Wanted: World Youth Day for Introverts

It’s hard to imagine Flannery O’Connor at World Youth Day. As a child, she marked the jacket of her journal with the warning “MIND YOUR OWN BIDINIS.” As an adult, she thrived in places like Yaddo and Andalusia, where people, by and large, did exactly that. Of the crowds on the New York City subways, she wrote, “Although you see a few people you wish you didn’t know, you see thousands you’re glad you don’t know.” It would be unwise to hope that her reaction to the festivities in Madrid would be much different.

This week, in National Catholic Reporter, John Allen, Jr. advises readers that “one can debate…the merits” of the happy-clappy, ad extra style of World Youth Day, “but not its staying power.” His tone is that of a man hosting a documentary on man-made global warming: he apparently expects his readers to believe the news reluctantly, as they would any inconvenient truth.

Concerning the factuality and the durability of this new loud, flashy, extroverted style of worship and witness, I am not so hard a sell. Until recently, I attended a parish full of college students; seeing is believing. When I’m being fair-minded and objective, I can even see its value. This is, after all, the age of the New Evangelism, and evangelizing is not fit work for homebodies, and never has been. As the song reminds us, way back in the High Middle Ages, St. Dominic:

S’en allait tout simplement,
Routier, pauvre chantant,
En tours chemins, en tous lieux,
Il ne parle que du bon Dieu…

[St. Dominic] went singing on his poor and simple way;
He had it really hard.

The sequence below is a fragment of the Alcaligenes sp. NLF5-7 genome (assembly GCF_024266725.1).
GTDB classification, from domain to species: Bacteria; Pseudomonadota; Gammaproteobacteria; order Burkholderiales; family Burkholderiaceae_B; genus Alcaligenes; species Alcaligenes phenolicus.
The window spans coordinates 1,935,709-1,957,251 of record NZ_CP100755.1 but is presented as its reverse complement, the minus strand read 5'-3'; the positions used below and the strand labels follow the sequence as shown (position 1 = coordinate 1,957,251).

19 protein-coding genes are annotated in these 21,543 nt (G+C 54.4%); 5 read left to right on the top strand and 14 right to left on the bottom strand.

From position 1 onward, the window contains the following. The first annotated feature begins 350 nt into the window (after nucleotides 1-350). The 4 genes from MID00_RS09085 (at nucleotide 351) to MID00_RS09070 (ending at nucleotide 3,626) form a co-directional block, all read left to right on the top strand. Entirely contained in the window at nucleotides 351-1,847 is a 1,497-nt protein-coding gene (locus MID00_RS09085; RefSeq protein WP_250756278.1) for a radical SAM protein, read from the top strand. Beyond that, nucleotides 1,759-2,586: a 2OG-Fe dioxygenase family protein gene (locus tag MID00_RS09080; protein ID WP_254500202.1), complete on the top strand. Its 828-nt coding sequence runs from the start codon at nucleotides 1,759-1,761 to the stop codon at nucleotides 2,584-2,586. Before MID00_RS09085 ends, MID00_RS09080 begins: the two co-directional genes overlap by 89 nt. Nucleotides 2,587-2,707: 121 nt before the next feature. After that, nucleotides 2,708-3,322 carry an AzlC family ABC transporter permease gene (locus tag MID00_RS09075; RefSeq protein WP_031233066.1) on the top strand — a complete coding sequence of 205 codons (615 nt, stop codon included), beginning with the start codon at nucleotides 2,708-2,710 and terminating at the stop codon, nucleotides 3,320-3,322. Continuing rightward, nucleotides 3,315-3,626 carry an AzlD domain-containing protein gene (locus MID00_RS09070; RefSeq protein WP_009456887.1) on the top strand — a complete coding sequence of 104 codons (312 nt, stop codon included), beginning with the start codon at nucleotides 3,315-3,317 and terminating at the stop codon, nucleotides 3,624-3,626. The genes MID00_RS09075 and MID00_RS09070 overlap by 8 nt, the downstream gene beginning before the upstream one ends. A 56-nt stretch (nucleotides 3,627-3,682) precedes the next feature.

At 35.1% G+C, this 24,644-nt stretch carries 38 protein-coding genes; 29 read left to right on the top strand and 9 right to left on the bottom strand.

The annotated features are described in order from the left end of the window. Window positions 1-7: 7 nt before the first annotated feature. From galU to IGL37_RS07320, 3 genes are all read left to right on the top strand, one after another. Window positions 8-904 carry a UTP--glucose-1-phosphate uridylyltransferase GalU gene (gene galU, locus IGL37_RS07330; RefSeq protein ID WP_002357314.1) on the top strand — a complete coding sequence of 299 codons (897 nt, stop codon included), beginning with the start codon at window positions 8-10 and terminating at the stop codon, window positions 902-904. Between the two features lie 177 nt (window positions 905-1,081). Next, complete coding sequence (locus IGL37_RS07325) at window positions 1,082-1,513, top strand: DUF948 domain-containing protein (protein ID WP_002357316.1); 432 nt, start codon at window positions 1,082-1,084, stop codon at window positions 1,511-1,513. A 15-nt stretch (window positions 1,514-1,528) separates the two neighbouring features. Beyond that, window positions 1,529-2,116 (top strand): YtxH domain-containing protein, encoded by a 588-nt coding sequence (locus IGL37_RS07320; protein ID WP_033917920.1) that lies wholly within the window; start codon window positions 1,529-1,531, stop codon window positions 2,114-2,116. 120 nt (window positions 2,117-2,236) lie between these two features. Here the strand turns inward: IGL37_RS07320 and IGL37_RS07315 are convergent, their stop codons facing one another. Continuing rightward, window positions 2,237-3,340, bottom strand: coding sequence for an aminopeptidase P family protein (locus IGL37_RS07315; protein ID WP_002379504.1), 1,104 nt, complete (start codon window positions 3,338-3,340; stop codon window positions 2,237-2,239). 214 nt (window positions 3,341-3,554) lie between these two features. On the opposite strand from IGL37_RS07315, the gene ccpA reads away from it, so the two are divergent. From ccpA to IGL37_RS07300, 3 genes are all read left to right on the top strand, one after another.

But everywhere he went, he spoke only of the Lord…

Nor was the great Spaniard above a bit of culture war:

A l’époque où Jean Sans Terre,
D’Angleterre était le roi,
Dominique, notre père,
Combattit les albigeois.

When King John Lackland of Albion
Was sealing Magna Carta,
Our Father, Dominic,
Fought the Cathars with holy ardor!

Even if, as I’ve pointed out, evangelical Catholicism plunders the tropes of evangelical Protestantism, I’m truly stumped for a workable alternative. It’s a question of horses for courses; when it comes to calling middle-class Americans to the altar, nobody does the trick like the Bible Christians. If lay American missionaries preached the Gospel to their neighbors in the style, say, of Holy Ghost Fathers pitching the Congolese in King Leopold‘s day, they’d have no luck at all.

For all that, it gives me hives. I have always been one of those people for whom three’s a crowd, four’s a mob, and five is a pack — or, if I’m feeling especially surly that day, a herd. According to Myers and Briggs, my personality fluctuates between INTJ and INFJ. The acronyms stand for “Introverted, Intuitive, Thinking, Judging” and “Introverted, Intuitive, Feeling Judging.” Boiled down, that means that when my head’s in charge, I’m a curmudgeon, and when my heart’s in charge, a bitch.

From what I can tell, this is far from the ideal mindset for young Catholics. For several months last year, I dated Marcela, a woman somewhat younger than myself, who led the local youth ministry. Marcela is a gem of a human being in every way. So, objectively, were most of her friends. Maybe three or four stuck to the group because they lacked the skills to build lives of their own; the overwhelming majority were there out of a sincere commitment to living out their faith — and because they just couldn’t get enough of each other

The first motive I could respect. The second baffled me, and before long, nearly cost me my sanity. It meant that about half of my dates took place in the midst of company-strength maneuvers. Whoever‘s seen Godfather I will recall a scene where Michael Corleone, on the lam in western Sicily, courts a local girl. First, we see the happy couple strolling toward the camera, chatting and flirting. Then we see about fifty villagers marching heavy-footed behind them. So it was with Marcela and me. It’s no wonder that, after a car bomb turns the girl into pesto, Michael goes back to his New England WASP. Another round of Sicilian-style dating would have made him shoot himself in the eye, instead of Moe Green.